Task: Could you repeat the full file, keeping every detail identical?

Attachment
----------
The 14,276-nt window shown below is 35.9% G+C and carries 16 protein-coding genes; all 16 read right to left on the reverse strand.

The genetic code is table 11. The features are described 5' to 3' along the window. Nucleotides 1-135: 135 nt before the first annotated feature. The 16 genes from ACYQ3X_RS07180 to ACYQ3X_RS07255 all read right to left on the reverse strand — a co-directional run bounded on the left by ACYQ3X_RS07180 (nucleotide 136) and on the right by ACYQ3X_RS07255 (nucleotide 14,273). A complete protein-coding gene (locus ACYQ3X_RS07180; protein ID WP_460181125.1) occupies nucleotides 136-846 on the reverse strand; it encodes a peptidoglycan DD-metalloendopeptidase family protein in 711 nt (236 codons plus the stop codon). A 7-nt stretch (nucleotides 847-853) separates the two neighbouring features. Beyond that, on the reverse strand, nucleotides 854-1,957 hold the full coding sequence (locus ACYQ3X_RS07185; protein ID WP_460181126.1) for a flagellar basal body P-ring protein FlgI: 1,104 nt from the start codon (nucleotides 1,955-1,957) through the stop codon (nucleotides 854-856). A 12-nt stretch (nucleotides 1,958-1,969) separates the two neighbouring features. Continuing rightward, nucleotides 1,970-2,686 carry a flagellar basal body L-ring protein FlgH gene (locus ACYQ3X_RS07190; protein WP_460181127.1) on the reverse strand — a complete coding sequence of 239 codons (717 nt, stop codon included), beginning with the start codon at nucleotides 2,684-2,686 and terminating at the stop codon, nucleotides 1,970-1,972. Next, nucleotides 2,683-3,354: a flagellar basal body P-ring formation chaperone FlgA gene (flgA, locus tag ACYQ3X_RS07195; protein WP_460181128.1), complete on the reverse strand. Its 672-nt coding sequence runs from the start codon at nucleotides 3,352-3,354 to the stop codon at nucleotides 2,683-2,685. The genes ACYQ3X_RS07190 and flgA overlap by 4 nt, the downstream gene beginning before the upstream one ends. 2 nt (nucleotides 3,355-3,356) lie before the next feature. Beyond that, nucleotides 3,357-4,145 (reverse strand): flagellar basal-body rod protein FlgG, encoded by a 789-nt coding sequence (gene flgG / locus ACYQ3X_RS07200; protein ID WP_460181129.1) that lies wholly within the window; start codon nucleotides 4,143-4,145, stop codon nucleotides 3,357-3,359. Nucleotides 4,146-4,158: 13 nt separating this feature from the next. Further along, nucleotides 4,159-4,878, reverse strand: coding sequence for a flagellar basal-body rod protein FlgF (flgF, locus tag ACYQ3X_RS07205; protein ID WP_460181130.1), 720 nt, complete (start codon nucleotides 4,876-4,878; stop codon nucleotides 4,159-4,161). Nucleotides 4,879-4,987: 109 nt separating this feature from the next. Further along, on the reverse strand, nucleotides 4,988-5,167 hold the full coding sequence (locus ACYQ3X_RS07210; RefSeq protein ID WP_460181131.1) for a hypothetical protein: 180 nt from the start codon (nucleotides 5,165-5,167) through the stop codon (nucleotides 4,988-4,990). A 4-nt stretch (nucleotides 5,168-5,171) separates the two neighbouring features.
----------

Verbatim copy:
The 14,276-nt window shown below is 35.9% G+C and carries 16 protein-coding genes; all 16 read right to left on the reverse strand.

The genetic code is table 11. The features are described 5' to 3' along the window. Nucleotides 1-135: 135 nt before the first annotated feature. The 16 genes from ACYQ3X_RS07180 to ACYQ3X_RS07255 all read right to left on the reverse strand — a co-directional run bounded on the left by ACYQ3X_RS07180 (nucleotide 136) and on the right by ACYQ3X_RS07255 (nucleotide 14,273). A complete protein-coding gene (locus ACYQ3X_RS07180; protein ID WP_460181125.1) occupies nucleotides 136-846 on the reverse strand; it encodes a peptidoglycan DD-metalloendopeptidase family protein in 711 nt (236 codons plus the stop codon). A 7-nt stretch (nucleotides 847-853) separates the two neighbouring features. Beyond that, on the reverse strand, nucleotides 854-1,957 hold the full coding sequence (locus ACYQ3X_RS07185; protein ID WP_460181126.1) for a flagellar basal body P-ring protein FlgI: 1,104 nt from the start codon (nucleotides 1,955-1,957) through the stop codon (nucleotides 854-856). A 12-nt stretch (nucleotides 1,958-1,969) separates the two neighbouring features. Continuing rightward, nucleotides 1,970-2,686 carry a flagellar basal body L-ring protein FlgH gene (locus ACYQ3X_RS07190; protein WP_460181127.1) on the reverse strand — a complete coding sequence of 239 codons (717 nt, stop codon included), beginning with the start codon at nucleotides 2,684-2,686 and terminating at the stop codon, nucleotides 1,970-1,972. Next, nucleotides 2,683-3,354: a flagellar basal body P-ring formation chaperone FlgA gene (flgA, locus tag ACYQ3X_RS07195; protein WP_460181128.1), complete on the reverse strand. Its 672-nt coding sequence runs from the start codon at nucleotides 3,352-3,354 to the stop codon at nucleotides 2,683-2,685. The genes ACYQ3X_RS07190 and flgA overlap by 4 nt, the downstream gene beginning before the upstream one ends. 2 nt (nucleotides 3,355-3,356) lie before the next feature. Beyond that, nucleotides 3,357-4,145 (reverse strand): flagellar basal-body rod protein FlgG, encoded by a 789-nt coding sequence (gene flgG / locus ACYQ3X_RS07200; protein ID WP_460181129.1) that lies wholly within the window; start codon nucleotides 4,143-4,145, stop codon nucleotides 3,357-3,359. Nucleotides 4,146-4,158: 13 nt separating this feature from the next. Further along, nucleotides 4,159-4,878, reverse strand: coding sequence for a flagellar basal-body rod protein FlgF (flgF, locus tag ACYQ3X_RS07205; protein ID WP_460181130.1), 720 nt, complete (start codon nucleotides 4,876-4,878; stop codon nucleotides 4,159-4,161). Nucleotides 4,879-4,987: 109 nt separating this feature from the next. Further along, on the reverse strand, nucleotides 4,988-5,167 hold the full coding sequence (locus ACYQ3X_RS07210; RefSeq protein ID WP_460181131.1) for a hypothetical protein: 180 nt from the start codon (nucleotides 5,165-5,167) through the stop codon (nucleotides 4,988-4,990). A 4-nt stretch (nucleotides 5,168-5,171) separates the two neighbouring features.